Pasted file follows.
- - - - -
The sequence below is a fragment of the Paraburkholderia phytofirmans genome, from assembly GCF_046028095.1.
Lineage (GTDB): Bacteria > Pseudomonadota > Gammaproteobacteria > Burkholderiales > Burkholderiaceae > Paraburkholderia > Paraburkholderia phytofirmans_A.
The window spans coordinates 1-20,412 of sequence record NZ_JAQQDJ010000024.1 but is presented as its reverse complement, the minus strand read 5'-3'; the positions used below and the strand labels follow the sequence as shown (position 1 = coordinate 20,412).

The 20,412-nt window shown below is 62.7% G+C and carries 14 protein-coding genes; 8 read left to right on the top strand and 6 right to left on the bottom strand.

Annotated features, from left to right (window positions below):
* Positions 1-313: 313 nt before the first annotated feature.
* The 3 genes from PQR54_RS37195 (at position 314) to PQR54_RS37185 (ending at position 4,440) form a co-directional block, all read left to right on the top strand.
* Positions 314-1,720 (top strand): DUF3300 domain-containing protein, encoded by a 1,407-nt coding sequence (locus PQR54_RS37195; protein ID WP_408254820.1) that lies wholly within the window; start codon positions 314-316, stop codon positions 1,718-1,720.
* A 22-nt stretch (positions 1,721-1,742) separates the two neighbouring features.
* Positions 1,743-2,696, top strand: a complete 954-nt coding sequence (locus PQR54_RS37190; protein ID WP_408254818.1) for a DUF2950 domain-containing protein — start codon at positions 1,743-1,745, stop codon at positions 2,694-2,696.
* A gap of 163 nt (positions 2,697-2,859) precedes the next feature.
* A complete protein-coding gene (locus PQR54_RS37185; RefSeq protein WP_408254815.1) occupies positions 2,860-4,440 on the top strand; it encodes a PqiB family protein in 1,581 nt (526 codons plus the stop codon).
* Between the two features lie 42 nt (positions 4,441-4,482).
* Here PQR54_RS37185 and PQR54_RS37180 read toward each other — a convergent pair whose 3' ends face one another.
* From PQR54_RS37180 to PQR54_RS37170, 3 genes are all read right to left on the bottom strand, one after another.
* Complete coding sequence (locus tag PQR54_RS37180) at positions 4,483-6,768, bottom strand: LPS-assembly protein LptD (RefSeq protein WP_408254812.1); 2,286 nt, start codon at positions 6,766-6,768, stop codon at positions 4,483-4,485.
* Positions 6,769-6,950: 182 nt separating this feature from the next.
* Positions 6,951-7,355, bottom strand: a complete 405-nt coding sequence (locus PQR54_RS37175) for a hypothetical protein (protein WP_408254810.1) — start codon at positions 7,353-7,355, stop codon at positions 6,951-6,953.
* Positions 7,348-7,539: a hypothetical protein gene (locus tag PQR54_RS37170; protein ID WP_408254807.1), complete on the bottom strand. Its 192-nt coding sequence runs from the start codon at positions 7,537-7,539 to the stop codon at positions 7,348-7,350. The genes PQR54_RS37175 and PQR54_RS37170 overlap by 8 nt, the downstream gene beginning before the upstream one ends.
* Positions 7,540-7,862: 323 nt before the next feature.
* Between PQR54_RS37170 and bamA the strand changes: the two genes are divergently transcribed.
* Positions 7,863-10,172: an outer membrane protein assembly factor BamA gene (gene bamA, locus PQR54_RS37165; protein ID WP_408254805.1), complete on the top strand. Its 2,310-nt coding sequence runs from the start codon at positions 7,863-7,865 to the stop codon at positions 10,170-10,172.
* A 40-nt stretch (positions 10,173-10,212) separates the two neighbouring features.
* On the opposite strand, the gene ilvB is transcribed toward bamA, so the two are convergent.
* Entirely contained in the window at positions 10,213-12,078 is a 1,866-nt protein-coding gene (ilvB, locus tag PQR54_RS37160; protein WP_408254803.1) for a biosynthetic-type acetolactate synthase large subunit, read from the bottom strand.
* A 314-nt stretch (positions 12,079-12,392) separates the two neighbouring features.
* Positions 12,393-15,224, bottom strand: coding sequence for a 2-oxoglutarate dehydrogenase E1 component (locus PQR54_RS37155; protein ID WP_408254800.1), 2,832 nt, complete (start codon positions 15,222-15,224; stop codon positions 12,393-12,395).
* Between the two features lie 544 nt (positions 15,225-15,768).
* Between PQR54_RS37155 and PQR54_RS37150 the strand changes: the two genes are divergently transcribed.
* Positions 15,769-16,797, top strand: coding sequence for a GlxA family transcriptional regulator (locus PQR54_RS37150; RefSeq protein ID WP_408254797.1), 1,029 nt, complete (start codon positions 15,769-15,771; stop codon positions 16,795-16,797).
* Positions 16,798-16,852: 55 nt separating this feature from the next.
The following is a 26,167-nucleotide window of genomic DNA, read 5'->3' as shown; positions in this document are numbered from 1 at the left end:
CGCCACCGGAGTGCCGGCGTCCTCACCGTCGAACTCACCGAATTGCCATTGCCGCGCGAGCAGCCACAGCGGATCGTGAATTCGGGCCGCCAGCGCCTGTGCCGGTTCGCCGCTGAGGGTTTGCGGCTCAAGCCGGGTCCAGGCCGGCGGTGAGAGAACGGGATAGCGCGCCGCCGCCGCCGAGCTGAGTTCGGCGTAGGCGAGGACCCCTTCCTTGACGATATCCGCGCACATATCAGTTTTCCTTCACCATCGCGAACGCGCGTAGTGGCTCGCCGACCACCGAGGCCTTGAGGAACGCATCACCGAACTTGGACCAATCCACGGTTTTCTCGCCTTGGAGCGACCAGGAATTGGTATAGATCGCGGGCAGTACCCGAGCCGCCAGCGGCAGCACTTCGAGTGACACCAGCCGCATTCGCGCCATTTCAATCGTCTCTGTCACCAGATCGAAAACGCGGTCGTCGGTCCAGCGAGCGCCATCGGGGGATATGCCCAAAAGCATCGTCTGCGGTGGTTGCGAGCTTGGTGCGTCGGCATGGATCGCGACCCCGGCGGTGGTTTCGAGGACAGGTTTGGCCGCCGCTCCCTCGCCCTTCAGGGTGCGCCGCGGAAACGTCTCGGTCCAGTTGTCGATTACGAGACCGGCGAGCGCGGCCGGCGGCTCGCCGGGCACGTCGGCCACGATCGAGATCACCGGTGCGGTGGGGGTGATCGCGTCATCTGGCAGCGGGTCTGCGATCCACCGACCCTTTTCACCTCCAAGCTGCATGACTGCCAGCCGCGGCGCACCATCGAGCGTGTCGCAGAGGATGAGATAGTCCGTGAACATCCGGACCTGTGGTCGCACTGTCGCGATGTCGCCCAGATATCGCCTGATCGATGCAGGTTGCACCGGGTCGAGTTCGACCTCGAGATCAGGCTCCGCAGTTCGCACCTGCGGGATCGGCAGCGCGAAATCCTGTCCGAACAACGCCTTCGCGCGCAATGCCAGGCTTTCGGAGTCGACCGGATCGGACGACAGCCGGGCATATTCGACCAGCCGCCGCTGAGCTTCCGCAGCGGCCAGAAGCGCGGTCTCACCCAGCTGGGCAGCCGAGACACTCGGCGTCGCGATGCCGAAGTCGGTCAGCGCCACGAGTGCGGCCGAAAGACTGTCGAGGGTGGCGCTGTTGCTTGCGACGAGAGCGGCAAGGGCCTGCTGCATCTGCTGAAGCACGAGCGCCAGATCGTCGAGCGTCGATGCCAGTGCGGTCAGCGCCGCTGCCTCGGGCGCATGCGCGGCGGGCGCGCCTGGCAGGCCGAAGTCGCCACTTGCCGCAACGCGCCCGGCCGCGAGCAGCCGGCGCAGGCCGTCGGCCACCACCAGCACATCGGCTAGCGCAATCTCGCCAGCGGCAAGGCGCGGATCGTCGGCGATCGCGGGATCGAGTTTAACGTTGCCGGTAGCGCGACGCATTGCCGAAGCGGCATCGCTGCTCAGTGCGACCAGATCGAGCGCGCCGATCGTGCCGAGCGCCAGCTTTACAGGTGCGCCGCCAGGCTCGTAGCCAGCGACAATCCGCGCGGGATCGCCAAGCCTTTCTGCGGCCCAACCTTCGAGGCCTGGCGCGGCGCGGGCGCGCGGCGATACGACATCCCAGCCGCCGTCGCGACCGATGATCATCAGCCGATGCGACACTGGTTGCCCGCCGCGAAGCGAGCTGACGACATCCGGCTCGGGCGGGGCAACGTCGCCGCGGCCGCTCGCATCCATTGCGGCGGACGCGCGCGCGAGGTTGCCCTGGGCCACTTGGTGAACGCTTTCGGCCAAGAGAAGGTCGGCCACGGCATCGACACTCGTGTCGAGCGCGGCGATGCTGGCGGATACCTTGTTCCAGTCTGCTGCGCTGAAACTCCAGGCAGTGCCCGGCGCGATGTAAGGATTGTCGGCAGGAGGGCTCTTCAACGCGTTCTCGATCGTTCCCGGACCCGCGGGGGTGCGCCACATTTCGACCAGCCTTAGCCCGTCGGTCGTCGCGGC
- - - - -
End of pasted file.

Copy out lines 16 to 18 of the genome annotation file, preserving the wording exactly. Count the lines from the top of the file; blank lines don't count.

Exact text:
* Complete coding sequence (locus tag PQR54_RS37180) at positions 4,483-6,768, bottom strand: LPS-assembly protein LptD (RefSeq protein WP_408254812.1); 2,286 nt, start codon at positions 6,766-6,768, stop codon at positions 4,483-4,485.
* Positions 6,769-6,950: 182 nt separating this feature from the next.
* Positions 6,951-7,355, bottom strand: a complete 405-nt coding sequence (locus PQR54_RS37175) for a hypothetical protein (protein WP_408254810.1) — start codon at positions 7,353-7,355, stop codon at positions 6,951-6,953.